University team competition focuses on crowdsourcing

A handful of universities are studying how crowdsourcing can be used.

Maybe you’ve got a hunch Kim Jong Il’s regime in North Korea has seen its final days, or that the Ebola virus will re-emerge somewhere in the world in the next year.

Your educated guess may be just as good as an expert’s opinion. Statistics have long shown that large crowds of average people frequently make better predictions about unknown events, when their disparate guesses are averaged out, than any individual scholar—a phenomenon known as the wisdom of crowds.

Now the nation’s intelligence community, with the help of university researchers and regular folks around the country, is studying ways to harness and improve the wisdom of crowds. The research could one day arm policy makers with information gathered by some of the same methods that power Wikipedia and social media.…Read More

New website a crystal ball for college applicants? has information from 100,000 college applications.

Are you a high school senior with a 3.0 grade point average, an above-average SAT score, and a handful of extracurricular activities under your belt? Want to know which colleges have accepted students just like you? might have your answer.

Parchment, a company that has helped high school students transmit their academic records online, introduced a new website Sept. 12 that uses crowd sourcing and predictive analysis to help college applicants get a better grasp of where they should apply.

Read more about application websites in higher education……Read More

Competition offers $10K for 21st-century education ideas

The Economist and InnoCentive hope to solicit ideas that will bring education to children in developing countries.
The Economist and InnoCentive hope to solicit ideas that will bring education to children in developing countries.

How can technology be leveraged to deliver a world-class education affordably to students in developing countries? That’s the question a new competition asks, and the best idea will earn $10,000 for its creator.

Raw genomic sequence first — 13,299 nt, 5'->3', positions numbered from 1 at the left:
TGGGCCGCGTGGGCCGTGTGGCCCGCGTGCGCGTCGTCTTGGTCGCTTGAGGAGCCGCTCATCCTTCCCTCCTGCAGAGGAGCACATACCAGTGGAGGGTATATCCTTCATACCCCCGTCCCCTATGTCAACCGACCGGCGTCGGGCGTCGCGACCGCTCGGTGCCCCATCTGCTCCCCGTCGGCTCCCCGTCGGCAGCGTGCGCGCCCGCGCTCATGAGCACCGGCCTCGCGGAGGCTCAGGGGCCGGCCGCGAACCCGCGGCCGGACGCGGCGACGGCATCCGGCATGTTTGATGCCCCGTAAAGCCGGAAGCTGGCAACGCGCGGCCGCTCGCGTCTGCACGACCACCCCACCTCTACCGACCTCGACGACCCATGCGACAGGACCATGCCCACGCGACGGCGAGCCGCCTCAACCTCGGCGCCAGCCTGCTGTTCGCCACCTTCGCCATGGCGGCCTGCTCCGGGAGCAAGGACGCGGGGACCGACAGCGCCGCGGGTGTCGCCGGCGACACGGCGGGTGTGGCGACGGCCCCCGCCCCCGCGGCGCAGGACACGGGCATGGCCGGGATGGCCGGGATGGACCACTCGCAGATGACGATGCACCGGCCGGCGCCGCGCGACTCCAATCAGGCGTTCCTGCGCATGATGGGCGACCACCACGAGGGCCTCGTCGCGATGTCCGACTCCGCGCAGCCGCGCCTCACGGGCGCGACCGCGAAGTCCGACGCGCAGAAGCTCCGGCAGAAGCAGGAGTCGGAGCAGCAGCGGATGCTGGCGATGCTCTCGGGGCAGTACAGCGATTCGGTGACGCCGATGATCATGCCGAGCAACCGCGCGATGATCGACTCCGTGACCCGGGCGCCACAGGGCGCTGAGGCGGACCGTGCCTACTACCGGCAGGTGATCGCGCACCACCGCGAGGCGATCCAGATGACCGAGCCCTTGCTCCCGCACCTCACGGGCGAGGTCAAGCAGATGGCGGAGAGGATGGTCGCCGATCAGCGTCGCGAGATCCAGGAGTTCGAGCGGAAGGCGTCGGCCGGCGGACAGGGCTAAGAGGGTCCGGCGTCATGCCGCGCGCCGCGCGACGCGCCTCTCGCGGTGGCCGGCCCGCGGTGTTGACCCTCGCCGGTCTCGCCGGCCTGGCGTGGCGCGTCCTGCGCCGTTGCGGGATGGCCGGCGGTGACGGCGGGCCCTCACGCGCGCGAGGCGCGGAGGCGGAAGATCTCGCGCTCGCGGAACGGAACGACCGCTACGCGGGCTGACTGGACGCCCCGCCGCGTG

Many school-age children in developing countries need access to educational opportunities, and the publication The Economist and InnoCentive Inc. have turned to “crowdsourcing” for help.

The two organizations recently partnered to create the 21st Century Cyber-Schools Challenge, calling on participants from any discipline or background to submit ideas.…Read More

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Crowdsourcing start-up aims to change the world

Set to launch in beta form on April 6, Armchair Revolutionary is a web-based social activism platform designed to harness large-scale crowdsourcing and the boom in social gaming in a bid to support a wide variety of science and technology ventures that could benefit the world at large, CNET reports. The site aims to bring people’s interest in helping support worthwhile causes and the iTunes-era simplicity of spending 99 cents on something intriguing together with innovators who need funding to get potentially world-changing projects off the ground. Built around a series of eight social activism tasks—gifting, VoIP phone calling, eMailing, uploading, downloading, voting, forms, and quizzes—Armchair Revolutionary is seen by its creators as a one-stop shop for today’s web savvy and altruistic communities to make a big difference, one small step (and a dollar) at a time…

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